“You’re right,” agreed the Colonel, bitterly, as he spread his hands with a hopeless gesture. “That mawnin’ when I met her and told her I had come to take her home she was so happy, so radiant. I couldn’t kill her joy…. But now, Britt, she must be told at once.”
“Why, boss? You know how onsartin life is. Quien sabe? You might live long yet.”
“Yes. It’s possible. But not probable. And I want her to make her choice while I am living.”
“Choice of what, Kurnel, if I may make bold to ask?”
“Whether or not she will live heah or go to her Mother’s people in Santone.”
“Holly will never leave Don Carlos’ Rancho,” said Britt, quickly.
“Did she say so?” asked Ripple, eagerly, his gray eyes full of soft warm light.
“No. But I’d gamble on it. These few days Holly has been here she’s been plumb loco aboot the ranch. Why, she has been wild with joy. Boss, she’s like a freed bird. An’ she loves it all, particular the hawses. She’s crazy aboot hawses. An’ she’s never been in a saddle yet. Think of thet, Lee Ripple. Heah’s a girl of sixteen, granddaughter of old Don Carlos, the greatest of all the old hawse-breedin’ dons—an’ she’s never straddled a hawse.”
“I know—I know, Cap. Don’t rub it in. I always meant Holly to have all the West could offer. But first I wanted her to get an education. The years have slipped by…. So my lass loves horses!—What did she say?”
“Wal, the lass has yore blood in her, same as thet of the Valverde. She asked me how many hawses we had. An’ when I told her aboot four hundred thet we knowed of she squealed with joy. Swore she’d ride every one of them…. Lord, I see my troubles. But I’ll teach Holly to ride. I shore won’t leave thet to these saddle rowdies.”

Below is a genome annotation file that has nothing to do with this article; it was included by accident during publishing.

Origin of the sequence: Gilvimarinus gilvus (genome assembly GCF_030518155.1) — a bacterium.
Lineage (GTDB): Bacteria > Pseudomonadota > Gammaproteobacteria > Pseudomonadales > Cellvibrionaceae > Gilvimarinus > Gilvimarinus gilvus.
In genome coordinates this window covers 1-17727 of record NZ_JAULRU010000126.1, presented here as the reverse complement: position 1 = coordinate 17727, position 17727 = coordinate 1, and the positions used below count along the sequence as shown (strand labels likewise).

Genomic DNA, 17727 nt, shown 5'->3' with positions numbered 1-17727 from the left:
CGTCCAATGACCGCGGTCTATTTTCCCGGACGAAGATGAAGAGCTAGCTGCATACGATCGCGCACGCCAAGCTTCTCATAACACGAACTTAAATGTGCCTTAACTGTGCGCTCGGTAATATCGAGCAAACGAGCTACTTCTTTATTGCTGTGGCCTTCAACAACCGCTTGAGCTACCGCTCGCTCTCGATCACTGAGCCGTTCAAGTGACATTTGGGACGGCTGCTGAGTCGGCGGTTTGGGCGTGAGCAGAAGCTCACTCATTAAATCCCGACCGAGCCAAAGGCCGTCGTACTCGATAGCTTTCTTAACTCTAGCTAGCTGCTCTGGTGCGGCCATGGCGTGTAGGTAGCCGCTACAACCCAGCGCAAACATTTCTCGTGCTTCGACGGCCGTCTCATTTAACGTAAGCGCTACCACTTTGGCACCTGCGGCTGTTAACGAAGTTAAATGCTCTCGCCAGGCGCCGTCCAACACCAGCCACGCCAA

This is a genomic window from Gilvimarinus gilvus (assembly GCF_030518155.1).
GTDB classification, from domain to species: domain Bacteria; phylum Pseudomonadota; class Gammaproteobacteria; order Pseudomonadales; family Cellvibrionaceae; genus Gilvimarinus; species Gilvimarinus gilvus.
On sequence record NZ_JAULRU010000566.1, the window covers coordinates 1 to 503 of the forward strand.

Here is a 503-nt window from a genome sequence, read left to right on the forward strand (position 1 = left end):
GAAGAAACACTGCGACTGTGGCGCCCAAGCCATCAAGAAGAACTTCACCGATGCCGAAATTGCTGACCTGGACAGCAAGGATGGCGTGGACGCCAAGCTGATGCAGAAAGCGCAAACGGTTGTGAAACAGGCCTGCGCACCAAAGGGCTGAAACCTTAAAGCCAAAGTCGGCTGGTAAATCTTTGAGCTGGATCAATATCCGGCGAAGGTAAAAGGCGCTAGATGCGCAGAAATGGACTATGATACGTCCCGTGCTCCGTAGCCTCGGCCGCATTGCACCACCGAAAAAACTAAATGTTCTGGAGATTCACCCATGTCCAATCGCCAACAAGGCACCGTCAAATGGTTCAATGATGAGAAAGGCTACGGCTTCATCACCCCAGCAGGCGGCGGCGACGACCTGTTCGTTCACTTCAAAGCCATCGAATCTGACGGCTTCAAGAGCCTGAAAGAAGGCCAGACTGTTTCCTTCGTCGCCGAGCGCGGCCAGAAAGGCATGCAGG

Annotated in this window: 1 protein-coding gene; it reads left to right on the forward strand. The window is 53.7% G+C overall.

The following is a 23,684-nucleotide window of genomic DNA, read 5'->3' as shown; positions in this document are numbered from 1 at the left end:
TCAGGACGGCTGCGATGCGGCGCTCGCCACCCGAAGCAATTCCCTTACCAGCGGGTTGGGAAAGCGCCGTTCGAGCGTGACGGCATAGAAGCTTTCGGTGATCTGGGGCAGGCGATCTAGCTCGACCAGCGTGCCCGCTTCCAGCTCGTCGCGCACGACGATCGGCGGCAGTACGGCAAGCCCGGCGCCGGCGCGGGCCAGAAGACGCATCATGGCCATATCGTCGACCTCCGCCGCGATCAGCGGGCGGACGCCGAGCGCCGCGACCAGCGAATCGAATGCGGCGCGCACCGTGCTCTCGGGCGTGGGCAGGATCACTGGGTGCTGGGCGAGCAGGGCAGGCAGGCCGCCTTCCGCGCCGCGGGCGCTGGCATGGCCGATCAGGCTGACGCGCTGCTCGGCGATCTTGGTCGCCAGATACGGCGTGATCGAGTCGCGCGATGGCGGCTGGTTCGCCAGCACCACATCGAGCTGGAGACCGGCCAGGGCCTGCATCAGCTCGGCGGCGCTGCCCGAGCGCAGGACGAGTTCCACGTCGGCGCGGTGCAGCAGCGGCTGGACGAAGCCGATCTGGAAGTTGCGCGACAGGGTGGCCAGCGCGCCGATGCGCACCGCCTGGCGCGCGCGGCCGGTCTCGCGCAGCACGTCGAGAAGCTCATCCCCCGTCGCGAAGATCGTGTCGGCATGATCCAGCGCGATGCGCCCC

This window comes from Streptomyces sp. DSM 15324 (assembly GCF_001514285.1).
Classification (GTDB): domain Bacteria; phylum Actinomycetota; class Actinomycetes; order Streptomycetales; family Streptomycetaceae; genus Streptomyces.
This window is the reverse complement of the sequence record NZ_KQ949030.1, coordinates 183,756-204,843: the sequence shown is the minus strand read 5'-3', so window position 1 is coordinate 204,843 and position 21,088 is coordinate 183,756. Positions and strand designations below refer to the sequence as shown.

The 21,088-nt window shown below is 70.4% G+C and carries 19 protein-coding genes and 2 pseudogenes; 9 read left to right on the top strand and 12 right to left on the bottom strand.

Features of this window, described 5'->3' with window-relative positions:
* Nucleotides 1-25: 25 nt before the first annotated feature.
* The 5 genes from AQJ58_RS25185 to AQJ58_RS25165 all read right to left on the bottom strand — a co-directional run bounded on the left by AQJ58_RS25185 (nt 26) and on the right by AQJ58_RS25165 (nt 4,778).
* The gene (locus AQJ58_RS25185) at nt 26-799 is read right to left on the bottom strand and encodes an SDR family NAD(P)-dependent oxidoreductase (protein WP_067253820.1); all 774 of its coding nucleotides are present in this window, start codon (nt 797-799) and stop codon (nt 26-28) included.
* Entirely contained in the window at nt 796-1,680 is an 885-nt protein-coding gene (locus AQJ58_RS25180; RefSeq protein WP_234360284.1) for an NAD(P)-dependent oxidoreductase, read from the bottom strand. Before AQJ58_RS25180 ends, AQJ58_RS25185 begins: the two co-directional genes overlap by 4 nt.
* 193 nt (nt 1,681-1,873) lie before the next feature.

“Britt, you make me hope,” returned the Colonel, feelingly, as he lay back in the great rocker. “I always wanted a son. But I never loved Holly the less for that…. If she lived on heah, and learned to run this ranch under your wise eye, and some day married one of these saddle rowdies—I could die happy.”
“My Gawd, boss!” expostulated Britt, heatedly. “Why’d you ever send Holly away to make a fine lady oot of her if you wanted her to marry one of these firebrands?”
“Cap, could Holly do better? I mean if this lucky cowboy is one of the breed we know so well. Not a Texan! Holly is half Spanish and you know Texans will be long forgettin’ the Alamo…. He must be of good family and have some little schoolin’. For the rest, I don’t care so much. Holly could make most any cowboy take his place in the makin’ of the West…. They are the salt of the earth, these wild range riders. Without them there would never have been this cattle business growin’ by leaps and bounds, destined to tame the frontier. You know, Britt, even better than I do. For five years you’ve handled these hard-ridin’, hard-drinkin’, hard-shootin’ devils of mine. And you have loved them.”